5/10/97 England chase by Paul Knightley

From: Paul Knightley (spuknitl@reading.ac.uk):

   I thought you might be interested in my account of a chase/bust here in
Central-Southern England, where chasing is in it's infancy.
   Saturday 10th May looked quite good for storms but they would be
embedded in a strong S-SWerly flow with numerous showers and lots of
intervening cumulus...not ideal but worth a look. 
   Mark Lowe, Andrew Hislop and myself set out from Reading at about 1pm
BST, encountering heavy rain, and lots of Saturday shopper traffic. We
headed out on the A4 towards Theale, then north on the A340 towards
Pangbourne. We crossed the river Thames and continued N towards Woodcote
on the B471, then left onto Catsbrain Hill (a good vantage point with
views from SW to NW.). We parked up here for a while noticeing several
large Cu and Cb. MW radio was quite active with sferics. We decided to
move SW as a large anvil was seen to our SW. We headed into Goring and
Streatly then out towards Aldworth on the B4009. We stopped again to take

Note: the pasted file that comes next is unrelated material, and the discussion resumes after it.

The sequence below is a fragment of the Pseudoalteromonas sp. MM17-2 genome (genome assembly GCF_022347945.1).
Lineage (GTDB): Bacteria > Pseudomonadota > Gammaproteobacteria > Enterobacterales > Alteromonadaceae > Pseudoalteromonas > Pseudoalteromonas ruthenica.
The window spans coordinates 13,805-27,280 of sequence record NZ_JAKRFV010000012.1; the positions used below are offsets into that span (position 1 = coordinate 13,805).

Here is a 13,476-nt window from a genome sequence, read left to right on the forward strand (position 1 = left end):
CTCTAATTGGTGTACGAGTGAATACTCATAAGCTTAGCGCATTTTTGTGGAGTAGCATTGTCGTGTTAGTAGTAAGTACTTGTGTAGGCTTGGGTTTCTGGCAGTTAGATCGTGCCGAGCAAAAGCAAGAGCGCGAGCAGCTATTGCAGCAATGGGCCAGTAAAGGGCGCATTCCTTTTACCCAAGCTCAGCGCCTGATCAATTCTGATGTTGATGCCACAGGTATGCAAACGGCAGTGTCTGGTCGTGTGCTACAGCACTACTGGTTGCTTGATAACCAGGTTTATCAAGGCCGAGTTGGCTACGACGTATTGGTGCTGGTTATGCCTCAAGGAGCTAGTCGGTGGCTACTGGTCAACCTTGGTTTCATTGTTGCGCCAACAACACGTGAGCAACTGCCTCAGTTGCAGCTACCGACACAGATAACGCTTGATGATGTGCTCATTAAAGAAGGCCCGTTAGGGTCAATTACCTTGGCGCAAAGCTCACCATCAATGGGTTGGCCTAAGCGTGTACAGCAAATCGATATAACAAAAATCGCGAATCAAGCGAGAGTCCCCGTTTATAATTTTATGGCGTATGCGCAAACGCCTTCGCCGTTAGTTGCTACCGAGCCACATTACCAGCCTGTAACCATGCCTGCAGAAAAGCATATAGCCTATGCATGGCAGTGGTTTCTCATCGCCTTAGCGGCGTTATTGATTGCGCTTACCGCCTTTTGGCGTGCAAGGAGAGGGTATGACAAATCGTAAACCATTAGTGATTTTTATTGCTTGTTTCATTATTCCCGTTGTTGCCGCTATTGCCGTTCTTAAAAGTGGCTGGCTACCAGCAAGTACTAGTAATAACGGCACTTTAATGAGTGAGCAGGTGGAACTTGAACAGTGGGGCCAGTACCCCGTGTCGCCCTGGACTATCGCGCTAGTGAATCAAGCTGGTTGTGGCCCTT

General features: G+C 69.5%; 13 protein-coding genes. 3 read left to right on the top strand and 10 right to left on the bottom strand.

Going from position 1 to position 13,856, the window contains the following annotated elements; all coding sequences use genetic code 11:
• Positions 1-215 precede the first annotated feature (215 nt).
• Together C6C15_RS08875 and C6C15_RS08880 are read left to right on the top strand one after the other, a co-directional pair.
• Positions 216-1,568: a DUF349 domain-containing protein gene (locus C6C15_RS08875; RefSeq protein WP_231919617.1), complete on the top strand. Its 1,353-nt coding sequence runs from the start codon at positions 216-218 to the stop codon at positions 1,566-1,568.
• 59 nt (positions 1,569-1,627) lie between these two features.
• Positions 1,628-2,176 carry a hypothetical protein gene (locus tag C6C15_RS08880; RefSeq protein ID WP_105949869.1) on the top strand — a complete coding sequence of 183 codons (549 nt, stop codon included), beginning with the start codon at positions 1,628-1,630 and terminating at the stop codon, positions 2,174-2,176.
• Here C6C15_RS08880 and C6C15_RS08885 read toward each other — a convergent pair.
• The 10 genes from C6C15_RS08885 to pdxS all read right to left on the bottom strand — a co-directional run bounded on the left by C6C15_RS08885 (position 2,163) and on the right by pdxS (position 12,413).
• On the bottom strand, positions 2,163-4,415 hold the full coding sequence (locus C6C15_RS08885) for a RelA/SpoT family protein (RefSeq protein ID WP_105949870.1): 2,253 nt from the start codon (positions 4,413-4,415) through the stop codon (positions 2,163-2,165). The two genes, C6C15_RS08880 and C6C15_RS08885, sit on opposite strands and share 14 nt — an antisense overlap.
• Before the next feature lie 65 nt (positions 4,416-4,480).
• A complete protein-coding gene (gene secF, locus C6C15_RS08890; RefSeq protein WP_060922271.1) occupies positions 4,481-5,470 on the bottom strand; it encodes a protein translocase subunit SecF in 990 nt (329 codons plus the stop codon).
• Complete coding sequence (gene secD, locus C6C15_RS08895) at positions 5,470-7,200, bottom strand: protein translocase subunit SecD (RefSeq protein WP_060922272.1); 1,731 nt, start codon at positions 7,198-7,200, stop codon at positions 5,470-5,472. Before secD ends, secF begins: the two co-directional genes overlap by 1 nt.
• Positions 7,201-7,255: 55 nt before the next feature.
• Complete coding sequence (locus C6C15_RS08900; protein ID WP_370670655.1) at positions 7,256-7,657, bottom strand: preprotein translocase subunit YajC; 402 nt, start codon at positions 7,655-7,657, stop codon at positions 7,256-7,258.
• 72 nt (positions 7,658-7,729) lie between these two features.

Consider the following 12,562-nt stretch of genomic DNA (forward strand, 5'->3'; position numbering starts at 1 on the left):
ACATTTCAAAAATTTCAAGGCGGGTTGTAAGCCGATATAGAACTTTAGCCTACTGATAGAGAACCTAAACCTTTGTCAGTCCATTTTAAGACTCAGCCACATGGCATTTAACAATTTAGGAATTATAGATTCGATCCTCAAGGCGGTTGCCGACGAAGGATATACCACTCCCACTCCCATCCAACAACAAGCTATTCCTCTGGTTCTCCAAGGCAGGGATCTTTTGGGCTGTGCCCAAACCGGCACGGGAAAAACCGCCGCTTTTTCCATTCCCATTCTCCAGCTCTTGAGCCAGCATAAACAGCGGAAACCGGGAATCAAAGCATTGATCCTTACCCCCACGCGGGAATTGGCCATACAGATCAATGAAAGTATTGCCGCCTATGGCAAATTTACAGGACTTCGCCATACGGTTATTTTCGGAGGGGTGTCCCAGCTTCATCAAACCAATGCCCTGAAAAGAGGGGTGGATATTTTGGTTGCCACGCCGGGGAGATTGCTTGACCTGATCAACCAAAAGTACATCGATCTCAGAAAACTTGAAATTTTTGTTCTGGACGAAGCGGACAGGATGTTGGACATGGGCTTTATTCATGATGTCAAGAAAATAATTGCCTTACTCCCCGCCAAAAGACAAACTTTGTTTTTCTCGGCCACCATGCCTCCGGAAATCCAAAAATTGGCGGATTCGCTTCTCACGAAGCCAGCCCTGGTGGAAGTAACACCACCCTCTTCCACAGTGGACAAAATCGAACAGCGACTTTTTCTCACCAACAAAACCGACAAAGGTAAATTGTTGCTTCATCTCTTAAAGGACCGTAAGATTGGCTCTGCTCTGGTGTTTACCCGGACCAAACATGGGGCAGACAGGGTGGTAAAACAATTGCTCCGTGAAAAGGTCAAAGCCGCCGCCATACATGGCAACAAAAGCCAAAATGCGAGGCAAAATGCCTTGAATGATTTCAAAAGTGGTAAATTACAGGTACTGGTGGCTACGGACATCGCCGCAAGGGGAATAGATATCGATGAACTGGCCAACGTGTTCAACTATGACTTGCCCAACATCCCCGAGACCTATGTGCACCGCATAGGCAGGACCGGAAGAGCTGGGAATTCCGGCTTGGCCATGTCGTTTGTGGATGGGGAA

our bearings and saw several large cells moving in. We decided to get NE
of them in an attempt to intercept them. We headed back to Streatly, and
onto the A4074 past Woodcote. We went N to Wallingford, then E on the
B4009. We got to the M40 motorway with the first cell already out of reach
(they were doing about 45mph!!). We got to High Wycombe, and decided it
wasn't going to work as the cells were dying, it was getting a bit late
for new cell development (about 5pm), and the old cells were just moving
too fast! 
    Chasing in Britain is alot more oppurtune than in the US partly
because storms are most numerous in Westerly type Polar Maritime air. This
makes them fast moving, short lived and they break out just about
anywhere! They are generally not severe, although sometimes roduce small
tornadoes. Our best storms come from the South from France or develop on a
slow moving CF coming in from the west, with a hot and humid SEerly. One I
saw last year from Catsbrain Hill had up to 115 flashes/min(mostly CC,
but quite alot of CGs), 1 inch hail and 60mph winds. It also had a wall
cloud, Beaver's tail and 2 tornadoes were reported from the system which
also had tennis ball sized hail in places. This occured on June 7, 1996. 
     There is a chance of warm-air storms here later in the week and I'll
kepp you posted to anything that might occur. 

PAUL KNIGHTLEY                                                Dept. of Physics
spuknitl@rdg.ac.uk     http://www.rdg.ac.uk/~spuknitl    University of Reading.

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